An inquest into the death of a PSNI inspector who shot himself in a police station has heard he was suffering from severe depression.
Insp Peter Magowan had recently returned to work from a period of sick leave before he took his own life with a colleague’s weapon.
It happened at Ballymoney police station on 18 April 2016.
The first day of his inquest heard that he lay undiscovered for nine hours following his death.
He was 55-years-old when he died, and was married with two children.
A statement read to the coroner from Insp Magowan’s wife Lisa Magowan heard that he had worked in banking for 15 years before joining what was then the RUC in the mid-1990s.
She described him as “a devoted husband and father”.
In her statement, Mrs Magowan said her husband had never been absent from work over a stress-related illness until 2009.
Insp Magowan, who held a variety of roles within the PSNI over the years, told his wife he was struggling under “immense pressure and stress” at work.
She said that continuous night shifts made her husband physically ill and he began to suffer from stomach and bowel complaints and was struggling to sleep.
She said he felt unsupported, under-resourced and heavily criticised by more senior officers and began to doubt his own abilities.
In 2015, Insp Magowan went on sick leave and the decision was made to remove access to his personal protection weapon.
At that time, he was diagnosed with severe depression.
Mrs Magowan said her husband told her he was advised by the PSNI’s Occupational Health and Wellbeing staff to “go for walks and join the gym”.
She said he did both but “nothing came close to helping him”.
Insp Magowan returned to work in January 2016 on restricted duty, meaning he would not be expected to take on overtime, public duty or night shifts.
Mrs Magowan said that at the time of his death, her husband was extremely concerned his restricted duty terms would be lifted and that he was also worried about the permanence of the role he was currently working in.
She said her husband had discussed retirement, but he was concerned about the impact this would have on his pension and that fact that he may not be able to get another job.
On the day he died, Mrs Magowan said she had sent her husband a text message in the morning.
He had not replied, but she said that was not unusual because he had poor phone signal in his office in Ballymoney.
The inquest heard Insp Magowan had not been seen at Ballymoney PSNI station since the morning and had missed several meetings.
However, he was not noted as being missing until later that afternoon.
She said that evening, two officers came to her home to tell her that Insp Magowan was missing and so was a colleague’s police issue firearm along with one round of ammunition.
It was heard police first suspected a member of the public may have broken into the station and taken the weapon from a locker.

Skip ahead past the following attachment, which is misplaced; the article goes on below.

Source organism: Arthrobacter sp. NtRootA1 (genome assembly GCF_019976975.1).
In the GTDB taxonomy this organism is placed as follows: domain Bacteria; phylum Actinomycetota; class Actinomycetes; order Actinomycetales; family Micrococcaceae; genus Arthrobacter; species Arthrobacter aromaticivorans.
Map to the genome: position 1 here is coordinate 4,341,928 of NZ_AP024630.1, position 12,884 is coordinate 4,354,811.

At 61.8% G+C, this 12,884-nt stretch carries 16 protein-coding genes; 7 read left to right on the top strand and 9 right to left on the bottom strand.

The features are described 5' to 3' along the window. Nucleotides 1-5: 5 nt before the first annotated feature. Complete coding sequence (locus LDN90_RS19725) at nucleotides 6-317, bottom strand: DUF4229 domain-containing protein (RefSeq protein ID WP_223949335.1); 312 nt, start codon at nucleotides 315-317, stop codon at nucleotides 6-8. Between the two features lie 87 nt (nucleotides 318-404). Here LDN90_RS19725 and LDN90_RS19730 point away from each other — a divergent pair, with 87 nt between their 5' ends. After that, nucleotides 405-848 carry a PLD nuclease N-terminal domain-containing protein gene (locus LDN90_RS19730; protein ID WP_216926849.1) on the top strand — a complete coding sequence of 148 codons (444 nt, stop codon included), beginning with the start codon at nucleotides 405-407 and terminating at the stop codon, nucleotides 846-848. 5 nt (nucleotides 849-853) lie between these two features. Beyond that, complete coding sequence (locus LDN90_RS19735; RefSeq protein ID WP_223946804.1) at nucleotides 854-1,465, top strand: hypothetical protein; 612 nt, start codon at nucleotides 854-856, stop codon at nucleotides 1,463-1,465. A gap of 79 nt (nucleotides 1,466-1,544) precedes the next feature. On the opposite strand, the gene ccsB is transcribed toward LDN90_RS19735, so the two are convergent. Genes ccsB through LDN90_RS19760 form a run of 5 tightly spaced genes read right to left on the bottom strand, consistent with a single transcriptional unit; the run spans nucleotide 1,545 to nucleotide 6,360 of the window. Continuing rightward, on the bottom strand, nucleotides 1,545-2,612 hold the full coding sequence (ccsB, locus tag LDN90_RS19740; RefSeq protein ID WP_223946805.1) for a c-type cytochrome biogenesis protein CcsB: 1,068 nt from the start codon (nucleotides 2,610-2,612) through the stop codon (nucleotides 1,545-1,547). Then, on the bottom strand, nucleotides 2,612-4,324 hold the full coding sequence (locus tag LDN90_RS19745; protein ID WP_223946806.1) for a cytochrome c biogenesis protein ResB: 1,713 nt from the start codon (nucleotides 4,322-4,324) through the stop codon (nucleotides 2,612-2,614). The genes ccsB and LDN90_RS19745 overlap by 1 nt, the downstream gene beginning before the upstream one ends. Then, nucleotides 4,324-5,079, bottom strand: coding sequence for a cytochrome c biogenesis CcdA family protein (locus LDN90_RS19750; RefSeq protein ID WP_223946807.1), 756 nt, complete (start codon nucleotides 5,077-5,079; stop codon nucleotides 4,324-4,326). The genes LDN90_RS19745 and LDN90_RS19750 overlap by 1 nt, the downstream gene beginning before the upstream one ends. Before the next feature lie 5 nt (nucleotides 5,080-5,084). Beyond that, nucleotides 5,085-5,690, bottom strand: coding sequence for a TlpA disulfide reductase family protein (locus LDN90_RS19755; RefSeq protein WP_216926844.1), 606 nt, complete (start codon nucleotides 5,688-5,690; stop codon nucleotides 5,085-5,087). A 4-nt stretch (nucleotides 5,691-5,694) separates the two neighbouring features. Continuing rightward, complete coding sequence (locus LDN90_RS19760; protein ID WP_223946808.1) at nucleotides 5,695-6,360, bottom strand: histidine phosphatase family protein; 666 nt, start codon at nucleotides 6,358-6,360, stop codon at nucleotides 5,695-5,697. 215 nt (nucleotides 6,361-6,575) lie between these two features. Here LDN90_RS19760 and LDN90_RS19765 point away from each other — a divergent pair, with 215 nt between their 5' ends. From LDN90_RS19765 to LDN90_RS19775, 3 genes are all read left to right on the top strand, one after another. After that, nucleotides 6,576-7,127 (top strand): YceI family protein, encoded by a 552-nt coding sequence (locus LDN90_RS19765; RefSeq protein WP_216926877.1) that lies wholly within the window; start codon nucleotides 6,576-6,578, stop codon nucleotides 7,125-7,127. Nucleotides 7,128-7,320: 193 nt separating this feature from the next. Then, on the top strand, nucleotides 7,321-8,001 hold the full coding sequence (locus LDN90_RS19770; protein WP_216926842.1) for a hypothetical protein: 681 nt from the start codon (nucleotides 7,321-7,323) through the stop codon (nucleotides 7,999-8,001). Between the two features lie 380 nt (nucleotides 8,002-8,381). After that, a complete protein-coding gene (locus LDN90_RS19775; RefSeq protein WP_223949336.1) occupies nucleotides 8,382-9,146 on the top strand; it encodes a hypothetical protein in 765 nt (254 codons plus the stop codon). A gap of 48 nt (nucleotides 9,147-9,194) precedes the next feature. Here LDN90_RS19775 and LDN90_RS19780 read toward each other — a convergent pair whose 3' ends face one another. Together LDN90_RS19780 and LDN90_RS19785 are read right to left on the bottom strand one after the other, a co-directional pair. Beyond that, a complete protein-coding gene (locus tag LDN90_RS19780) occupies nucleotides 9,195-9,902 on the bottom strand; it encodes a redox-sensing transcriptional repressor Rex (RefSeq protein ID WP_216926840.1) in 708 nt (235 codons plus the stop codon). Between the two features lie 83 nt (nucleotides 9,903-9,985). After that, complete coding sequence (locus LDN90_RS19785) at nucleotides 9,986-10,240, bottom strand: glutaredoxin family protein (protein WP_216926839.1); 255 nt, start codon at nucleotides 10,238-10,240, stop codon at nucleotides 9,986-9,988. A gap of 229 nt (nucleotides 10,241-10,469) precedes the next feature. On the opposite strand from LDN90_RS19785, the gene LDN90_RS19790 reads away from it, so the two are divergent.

The inquest was later told by a police officer that after being informed on the morning of his death that a colleague’s weapon had gone missing, Insp Magowan went “a grey colour”.
But he added: “He just said, ‘That’s awful’, he was just Pete. There was nothing out of the ordinary about his reaction, I just really wish I’d followed him out that day.”
When it was realised he was missing, a police search of the station took place but Insp Magowan was not located.
Another search by specialist officers later found his body in the shower area of the locker room in Ballymoney PSNI station.
The cause of death was a gunshot wound to the head.
It was heard that the locker room where Insp Magowan was found had been sealed off by police as a crime scene on the morning of his death after it was discovered a weapon had been stolen.
Mrs Magowan said: “I will never get over the fact that he died in that way and lay alone in that locker room for nine hours.”
She added: “There are really important issues around how he was treated and how he was able to access a firearm despite being deemed unfit to have one himself.”
Counsel acting for the PSNI told the inquest emails suggested that Insp Magowan was offered help with the pressure of his role and also help with his depression.
A Det Sgt involved in the investigation around the missing weapon was asked by counsel acting for the Magowan family if he would have liked to have been told Insp Magowan was missing and his personal protection weapon had been removed, earlier than he was informed.
He answered: “In hindsight yes.”
It was put to the officer by the family’s counsel that Insp Magowan’s colleagues had been “distressed” his body had not been found earlier.
The Det Sgt said: “It’s disappointing but that was the sequence of events.”
The inquest continues.